PRE­VENT­ING CHRONIC AB­SEN­TEEISM AMONG STU­DENTS

Sun.Star Pampanga - - PERSPECTIVE! -

ROSARIO A. LOZANO

Chronic ab­sen­teeism among stu­dents isn’t new is­sue in ed­u­ca­tion. In fact, many re­searchers had al­ready stud­ied the rea­sons be­hind stu­dents’ha­bit­ual ab­sences. Var­i­ous rea­sons re­sulted from the stud­ies like se­ri­ous fam­ily prob­lem, health prob­lem, lazi­ness, bul­ly­ing, emo­tional prob­lem, dif­fi­cul­ties with hous­ing or food and bad grades. Even tech­nol­ogy can make stu­dents lousy in at­tend­ing classes, since many stu­dents now a days go with their friends, spend/waste time for video games in com­puter shop or through gad­gets. Ab­sen­teeism will surely re­sult to poor per­for­mance/ grades which con­trib­ute to higher per­cent­age of failed and dropped-out stu­dents in the school, thus it will af­fect the en­tire per­for­mance of the school, since at­ten­dance is one of the strong­est fac­tor in pre­dict­ing stu­dent out­comes. What then should teacher do in or­der to pre­vent chronic ab­sen­teeism among stu­dents? How will stu­dents learn to love their stud­ies? What should teacher do in or­der to keep them ea­ger and ex­cited to at­tend the class? In or­der to pro­vide ap­pro­pri­ate in­ter­ven­tion, it’s im­por­tant for teach­ers to iden­tify the root cause of the stu­dent’s ab­sence. The first thing that a teacher should do is to re­li­giously check/ mon­i­tor the at­ten­dance, once a stu­dent had al­ready in­curred 3 con­sec­u­tive ab­sences with­out ex­cuse let­ter, teacher may con­tact/ call the par­ents and get in­for­ma­tion from them, if it doesn’t work, teacher may visit the par­ents and the child (home visi­ta­tion) for in­ter­view. With these, teacher can help/ save stu­dents who are at risk of miss­ing too much school.

Ex­perts in ed­u­ca­tion had sug­gested ways on how to pre­vent or re­duce ab­sences, while mak­ing the school a place that stu­dents want to be.

First, com­mu­ni­cate at­ten­dance ex­pec­ta­tions. This can be done dur­ing the first meeting with par­ents. In­form them about the school’s rules re­gard­ing stu­dents’at­ten­dance. Ex­plain the im­por­tance of at­ten­dance to the par­ents and to stu­dents.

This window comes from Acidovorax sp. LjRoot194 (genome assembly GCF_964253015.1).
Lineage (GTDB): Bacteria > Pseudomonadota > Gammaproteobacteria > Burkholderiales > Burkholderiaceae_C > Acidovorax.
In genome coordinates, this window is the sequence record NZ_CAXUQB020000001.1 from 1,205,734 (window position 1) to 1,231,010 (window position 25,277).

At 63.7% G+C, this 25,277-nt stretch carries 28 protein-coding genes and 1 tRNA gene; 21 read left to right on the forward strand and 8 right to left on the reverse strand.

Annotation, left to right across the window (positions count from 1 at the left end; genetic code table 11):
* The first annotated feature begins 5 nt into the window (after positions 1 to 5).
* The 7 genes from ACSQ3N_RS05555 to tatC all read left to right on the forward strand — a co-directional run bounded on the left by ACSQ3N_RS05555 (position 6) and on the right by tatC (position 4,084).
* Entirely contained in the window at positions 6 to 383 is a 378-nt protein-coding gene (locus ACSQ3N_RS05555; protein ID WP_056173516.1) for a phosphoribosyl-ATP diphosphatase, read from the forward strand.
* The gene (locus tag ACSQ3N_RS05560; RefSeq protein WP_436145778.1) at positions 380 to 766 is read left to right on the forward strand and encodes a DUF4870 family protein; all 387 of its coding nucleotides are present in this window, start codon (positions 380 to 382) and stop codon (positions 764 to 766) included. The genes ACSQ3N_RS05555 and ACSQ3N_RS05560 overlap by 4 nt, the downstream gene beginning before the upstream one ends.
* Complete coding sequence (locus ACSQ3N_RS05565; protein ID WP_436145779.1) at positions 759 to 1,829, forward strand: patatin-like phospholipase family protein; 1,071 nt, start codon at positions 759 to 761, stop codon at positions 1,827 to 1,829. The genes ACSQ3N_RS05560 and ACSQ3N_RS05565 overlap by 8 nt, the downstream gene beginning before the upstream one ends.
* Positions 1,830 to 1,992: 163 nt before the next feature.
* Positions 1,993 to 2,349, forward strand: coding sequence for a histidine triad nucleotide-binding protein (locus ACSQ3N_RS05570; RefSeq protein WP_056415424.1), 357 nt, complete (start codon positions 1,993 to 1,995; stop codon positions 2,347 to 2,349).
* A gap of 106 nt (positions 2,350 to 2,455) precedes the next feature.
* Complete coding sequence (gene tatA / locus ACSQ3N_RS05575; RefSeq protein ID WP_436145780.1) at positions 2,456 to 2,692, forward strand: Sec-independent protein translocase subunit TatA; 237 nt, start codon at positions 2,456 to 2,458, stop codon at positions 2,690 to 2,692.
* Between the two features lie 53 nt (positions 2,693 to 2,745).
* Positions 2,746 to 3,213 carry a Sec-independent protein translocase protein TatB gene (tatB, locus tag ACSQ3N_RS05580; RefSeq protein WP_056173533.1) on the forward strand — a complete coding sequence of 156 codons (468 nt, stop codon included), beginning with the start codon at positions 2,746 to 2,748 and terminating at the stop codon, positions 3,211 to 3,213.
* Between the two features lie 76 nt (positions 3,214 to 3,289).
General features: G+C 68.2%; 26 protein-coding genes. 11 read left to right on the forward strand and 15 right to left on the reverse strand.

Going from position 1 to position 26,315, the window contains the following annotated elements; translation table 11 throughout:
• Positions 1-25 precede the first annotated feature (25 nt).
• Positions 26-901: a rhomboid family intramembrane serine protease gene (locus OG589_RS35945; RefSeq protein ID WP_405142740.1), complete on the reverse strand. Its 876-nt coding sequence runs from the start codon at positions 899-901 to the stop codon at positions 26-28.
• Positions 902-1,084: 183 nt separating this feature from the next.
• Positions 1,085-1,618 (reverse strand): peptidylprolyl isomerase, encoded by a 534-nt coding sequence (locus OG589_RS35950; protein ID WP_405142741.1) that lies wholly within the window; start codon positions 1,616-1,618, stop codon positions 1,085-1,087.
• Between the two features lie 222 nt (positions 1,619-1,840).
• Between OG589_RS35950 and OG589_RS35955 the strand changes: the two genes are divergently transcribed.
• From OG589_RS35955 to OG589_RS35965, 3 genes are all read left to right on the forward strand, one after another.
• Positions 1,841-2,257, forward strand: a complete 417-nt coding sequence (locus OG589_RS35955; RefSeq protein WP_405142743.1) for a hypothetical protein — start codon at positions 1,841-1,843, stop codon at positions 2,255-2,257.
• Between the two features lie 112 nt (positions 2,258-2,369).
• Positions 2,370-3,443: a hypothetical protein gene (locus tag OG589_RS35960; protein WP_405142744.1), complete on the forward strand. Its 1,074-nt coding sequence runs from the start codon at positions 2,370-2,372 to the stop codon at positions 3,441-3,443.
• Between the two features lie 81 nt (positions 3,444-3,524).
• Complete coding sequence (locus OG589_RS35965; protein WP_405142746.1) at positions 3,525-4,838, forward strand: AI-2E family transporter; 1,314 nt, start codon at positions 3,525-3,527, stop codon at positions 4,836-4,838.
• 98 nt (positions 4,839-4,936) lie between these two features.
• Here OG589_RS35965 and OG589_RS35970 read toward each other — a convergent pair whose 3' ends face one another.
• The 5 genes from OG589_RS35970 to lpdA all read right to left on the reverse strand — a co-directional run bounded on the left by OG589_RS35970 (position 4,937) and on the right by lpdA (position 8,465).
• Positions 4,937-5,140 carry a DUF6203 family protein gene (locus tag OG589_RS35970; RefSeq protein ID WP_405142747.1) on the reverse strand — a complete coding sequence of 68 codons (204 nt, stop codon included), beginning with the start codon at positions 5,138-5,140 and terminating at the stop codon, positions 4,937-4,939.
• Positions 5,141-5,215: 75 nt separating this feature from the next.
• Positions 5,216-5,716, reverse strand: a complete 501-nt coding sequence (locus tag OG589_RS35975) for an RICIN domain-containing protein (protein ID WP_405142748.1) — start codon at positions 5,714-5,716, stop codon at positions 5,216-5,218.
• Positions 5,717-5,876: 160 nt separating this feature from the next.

Se­cond, catch prob­lems early. Use data to iden­tify who among the stu­dents are at risk, so you can in­ter­vene be­fore iso­lated ab­sences be­come chronic ab­sences.

Third, cre­ate more pos­i­tive school cul­ture like en­gag­ing stu­dents/ mo­ti­vat­ing stu­dents to par­tic­i­pate to the dif­fer­ent school ac­tiv­i­ties to help them achieve pos­i­tive so­cial and emo­tional char­ac­ter de­vel­op­ment. Teach­ers’teach­ing strate­gies make sense in mo­ti­vat­ing stu­dents to reg­u­larly at­tend the class, thus teach­ers should break bore­dom dur­ing dis­cus­sion and keep in mind that k to 12 is stu­dent-cen­tered ed­u­ca­tion.

Fourth, cel­e­brate suc­cesses like giv­ing per­fect at­ten­dance award. “To­gether, we can give our chil­dren the roots to grow and the wings to fly”. Re­mem­ber that teach­ers and par­ents should work to­gether for the suc­cess of the ed­u­ca­tion. Let’s start it out by mo­ti­vat­ing our chil­dren to at­tend the class reg­u­larly and ex­plain­ing to them the ben­e­fits they can get from ed­u­ca­tion so they’ll learn to love school­ing.

— oOo—

The au­thor is Teacher III at Sala­pun­gan Ele­men­tary School, An­ge­les City, Pam­panga

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